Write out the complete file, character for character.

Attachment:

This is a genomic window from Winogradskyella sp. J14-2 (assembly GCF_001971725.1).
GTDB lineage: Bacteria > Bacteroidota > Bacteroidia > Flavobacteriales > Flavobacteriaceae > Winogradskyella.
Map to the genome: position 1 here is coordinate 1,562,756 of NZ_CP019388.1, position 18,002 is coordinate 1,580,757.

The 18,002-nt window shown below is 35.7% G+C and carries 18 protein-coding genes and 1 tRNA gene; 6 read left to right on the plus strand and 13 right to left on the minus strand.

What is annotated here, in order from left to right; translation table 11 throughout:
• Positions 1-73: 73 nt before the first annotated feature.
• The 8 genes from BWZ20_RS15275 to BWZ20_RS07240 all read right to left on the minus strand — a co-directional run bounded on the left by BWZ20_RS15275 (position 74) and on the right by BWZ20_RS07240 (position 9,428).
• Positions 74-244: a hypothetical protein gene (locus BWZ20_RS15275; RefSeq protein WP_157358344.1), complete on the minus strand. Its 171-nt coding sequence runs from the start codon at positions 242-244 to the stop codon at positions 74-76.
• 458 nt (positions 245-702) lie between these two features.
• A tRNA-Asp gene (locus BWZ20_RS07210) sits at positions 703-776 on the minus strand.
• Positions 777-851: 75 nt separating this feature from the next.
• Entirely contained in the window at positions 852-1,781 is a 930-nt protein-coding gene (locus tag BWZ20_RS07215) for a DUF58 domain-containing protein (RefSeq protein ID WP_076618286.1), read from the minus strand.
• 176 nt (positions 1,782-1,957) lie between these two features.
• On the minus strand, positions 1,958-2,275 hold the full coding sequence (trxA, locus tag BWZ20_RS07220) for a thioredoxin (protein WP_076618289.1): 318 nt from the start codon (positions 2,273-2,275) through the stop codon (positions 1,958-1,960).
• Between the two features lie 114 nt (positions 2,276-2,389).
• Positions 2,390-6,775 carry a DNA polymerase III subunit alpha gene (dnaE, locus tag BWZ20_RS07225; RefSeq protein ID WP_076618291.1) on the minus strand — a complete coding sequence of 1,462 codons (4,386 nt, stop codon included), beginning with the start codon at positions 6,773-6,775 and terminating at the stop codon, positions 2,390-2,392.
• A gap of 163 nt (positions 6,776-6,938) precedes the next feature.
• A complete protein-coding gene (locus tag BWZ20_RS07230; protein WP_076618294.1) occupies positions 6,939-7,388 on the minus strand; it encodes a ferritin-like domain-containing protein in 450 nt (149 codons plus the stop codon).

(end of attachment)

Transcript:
This is a genomic window from Winogradskyella sp. J14-2 (assembly GCF_001971725.1).
GTDB lineage: Bacteria > Bacteroidota > Bacteroidia > Flavobacteriales > Flavobacteriaceae > Winogradskyella.
Map to the genome: position 1 here is coordinate 1,562,756 of NZ_CP019388.1, position 18,002 is coordinate 1,580,757.

The 18,002-nt window shown below is 35.7% G+C and carries 18 protein-coding genes and 1 tRNA gene; 6 read left to right on the plus strand and 13 right to left on the minus strand.

What is annotated here, in order from left to right; translation table 11 throughout:
• Positions 1-73: 73 nt before the first annotated feature.
• The 8 genes from BWZ20_RS15275 to BWZ20_RS07240 all read right to left on the minus strand — a co-directional run bounded on the left by BWZ20_RS15275 (position 74) and on the right by BWZ20_RS07240 (position 9,428).
• Positions 74-244: a hypothetical protein gene (locus BWZ20_RS15275; RefSeq protein WP_157358344.1), complete on the minus strand. Its 171-nt coding sequence runs from the start codon at positions 242-244 to the stop codon at positions 74-76.
• 458 nt (positions 245-702) lie between these two features.
• A tRNA-Asp gene (locus BWZ20_RS07210) sits at positions 703-776 on the minus strand.
• Positions 777-851: 75 nt separating this feature from the next.
• Entirely contained in the window at positions 852-1,781 is a 930-nt protein-coding gene (locus tag BWZ20_RS07215) for a DUF58 domain-containing protein (RefSeq protein ID WP_076618286.1), read from the minus strand.
• 176 nt (positions 1,782-1,957) lie between these two features.
• On the minus strand, positions 1,958-2,275 hold the full coding sequence (trxA, locus tag BWZ20_RS07220) for a thioredoxin (protein WP_076618289.1): 318 nt from the start codon (positions 2,273-2,275) through the stop codon (positions 1,958-1,960).
• Between the two features lie 114 nt (positions 2,276-2,389).
• Positions 2,390-6,775 carry a DNA polymerase III subunit alpha gene (dnaE, locus tag BWZ20_RS07225; RefSeq protein ID WP_076618291.1) on the minus strand — a complete coding sequence of 1,462 codons (4,386 nt, stop codon included), beginning with the start codon at positions 6,773-6,775 and terminating at the stop codon, positions 2,390-2,392.
• A gap of 163 nt (positions 6,776-6,938) precedes the next feature.
• A complete protein-coding gene (locus tag BWZ20_RS07230; protein WP_076618294.1) occupies positions 6,939-7,388 on the minus strand; it encodes a ferritin-like domain-containing protein in 450 nt (149 codons plus the stop codon).